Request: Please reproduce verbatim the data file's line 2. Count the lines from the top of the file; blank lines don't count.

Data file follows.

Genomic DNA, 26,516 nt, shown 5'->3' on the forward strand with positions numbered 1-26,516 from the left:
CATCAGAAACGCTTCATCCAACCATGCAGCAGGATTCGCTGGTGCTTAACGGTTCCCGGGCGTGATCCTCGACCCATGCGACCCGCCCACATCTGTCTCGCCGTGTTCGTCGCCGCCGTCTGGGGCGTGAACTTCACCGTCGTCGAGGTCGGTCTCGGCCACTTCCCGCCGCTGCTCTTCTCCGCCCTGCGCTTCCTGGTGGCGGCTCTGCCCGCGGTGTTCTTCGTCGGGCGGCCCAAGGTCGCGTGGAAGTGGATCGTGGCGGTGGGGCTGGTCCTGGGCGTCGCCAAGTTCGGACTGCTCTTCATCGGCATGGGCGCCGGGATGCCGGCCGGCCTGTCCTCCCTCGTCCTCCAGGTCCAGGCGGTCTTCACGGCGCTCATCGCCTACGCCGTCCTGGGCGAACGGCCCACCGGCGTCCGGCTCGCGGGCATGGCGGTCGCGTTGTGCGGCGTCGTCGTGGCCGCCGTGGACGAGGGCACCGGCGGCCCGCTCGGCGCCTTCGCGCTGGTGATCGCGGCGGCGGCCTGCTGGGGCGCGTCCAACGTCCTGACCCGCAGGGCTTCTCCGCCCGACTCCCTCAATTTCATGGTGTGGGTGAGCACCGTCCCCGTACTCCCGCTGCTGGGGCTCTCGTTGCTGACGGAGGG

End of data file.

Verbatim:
CATCAGAAACGCTTCATCCAACCATGCAGCAGGATTCGCTGGTGCTTAACGGTTCCCGGGCGTGATCCTCGACCCATGCGACCCGCCCACATCTGTCTCGCCGTGTTCGTCGCCGCCGTCTGGGGCGTGAACTTCACCGTCGTCGAGGTCGGTCTCGGCCACTTCCCGCCGCTGCTCTTCTCCGCCCTGCGCTTCCTGGTGGCGGCTCTGCCCGCGGTGTTCTTCGTCGGGCGGCCCAAGGTCGCGTGGAAGTGGATCGTGGCGGTGGGGCTGGTCCTGGGCGTCGCCAAGTTCGGACTGCTCTTCATCGGCATGGGCGCCGGGATGCCGGCCGGCCTGTCCTCCCTCGTCCTCCAGGTCCAGGCGGTCTTCACGGCGCTCATCGCCTACGCCGTCCTGGGCGAACGGCCCACCGGCGTCCGGCTCGCGGGCATGGCGGTCGCGTTGTGCGGCGTCGTCGTGGCCGCCGTGGACGAGGGCACCGGCGGCCCGCTCGGCGCCTTCGCGCTGGTGATCGCGGCGGCGGCCTGCTGGGGCGCGTCCAACGTCCTGACCCGCAGGGCTTCTCCGCCCGACTCCCTCAATTTCATGGTGTGGGTGAGCACCGTCCCCGTACTCCCGCTGCTGGGGCTCTCGTTGCTGACGGAGGG